Color Me Kubrick Review
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Set in 1990s London, Color Me Kubrick is a “true-ish” film about flamboyant con man and barfly Alan Conway (John Malkovich), who made his way from one bar to another posing as legendary director Stanley Kubrick. Since the famous director was also famously reclusive, very few people knew what he looked like—nor did they know much about him—so Conway was able to fool everyone from wealthy businessmen to handsome young men.

Color Me Kubrick doesn’t really tell a story as much as it shows a series of short scenes that revolve around Conway. In some of the scenes, characters gather in bars, talking about their exciting run-in with the famous director—how they bought him drinks in return for the promise of a part in Kubrick’s next film. In other scenes, Conway explains more about his con, like how he’d tell his important contacts to pick him up at an address in a posh neighborhood in London—then he’d always just happen to be standing outside waiting when they arrived. In others, viewers follow along with Conway as he visits another bar, using his assumed identity to get free meals or free drinks or expensive gifts—or a young actor, who would be more than happy to return to Stanley’s “secret” apartment for the evening. Throughout most of the film, Conway continues his con unhindered—since no one’s willing to testify against him and admit to being conned—until a run-in with a New York Times reporter raises suspicions.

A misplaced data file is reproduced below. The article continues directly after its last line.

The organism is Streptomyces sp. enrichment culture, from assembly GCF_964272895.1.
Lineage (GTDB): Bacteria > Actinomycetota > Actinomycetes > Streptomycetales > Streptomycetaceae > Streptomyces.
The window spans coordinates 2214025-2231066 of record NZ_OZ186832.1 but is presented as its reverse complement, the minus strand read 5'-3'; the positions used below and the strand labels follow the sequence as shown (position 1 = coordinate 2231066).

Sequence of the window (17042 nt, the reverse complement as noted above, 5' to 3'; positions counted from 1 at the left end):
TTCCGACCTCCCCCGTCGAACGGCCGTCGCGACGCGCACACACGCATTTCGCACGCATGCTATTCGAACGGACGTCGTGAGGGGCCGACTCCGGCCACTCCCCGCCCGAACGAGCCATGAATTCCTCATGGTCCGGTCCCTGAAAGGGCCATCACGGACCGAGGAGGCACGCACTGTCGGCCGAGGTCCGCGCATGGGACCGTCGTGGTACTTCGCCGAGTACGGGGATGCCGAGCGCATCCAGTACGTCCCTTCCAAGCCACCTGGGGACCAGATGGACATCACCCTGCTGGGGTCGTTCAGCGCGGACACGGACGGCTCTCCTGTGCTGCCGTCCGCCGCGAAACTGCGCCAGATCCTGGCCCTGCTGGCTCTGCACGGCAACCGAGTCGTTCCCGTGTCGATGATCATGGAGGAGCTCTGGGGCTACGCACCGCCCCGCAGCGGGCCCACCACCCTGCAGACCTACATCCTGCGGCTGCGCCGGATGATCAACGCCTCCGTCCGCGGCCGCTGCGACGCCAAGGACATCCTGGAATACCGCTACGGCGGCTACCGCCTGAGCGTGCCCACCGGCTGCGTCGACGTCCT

John Malkovich is at his quirkiest in Color Me Kubrick. His character’s portrayal of Kubrick changes dramatically from one scene to the next. At times, he’s quiet and subdued, while, at other times, he’s loud and eccentric. He makes up his own accents and personae as he goes—which can be pretty daunting if you’re not prepared for it. If you’re a fan of Malkovich’s over-the-top eccentric style, though, you’ll find it highly entertaining and outrageously amusing. It makes the film feel like Saturday Night Live, with almost every sketch starring John Malkovich—or like a fictional version of Borat (sans naked fat guy), in which the viewers are on the inside of an elaborate inside joke.

In the midst of our little inside joke, however, we don’t get to know all that much about Conway. We know that he does very little but drink and smoke. We know that he sees himself as a gigantic failure. But the little we learn about him doesn’t help to make him feel real. And due to the light characterization and the relative lack of story, the film starts to feel somewhat repetitious after a while. So while it does have its moments of brilliance—especially if you can appreciate Malkovich’s wacky performance—Color Me Kubrick definitely isn’t a film for everyone.

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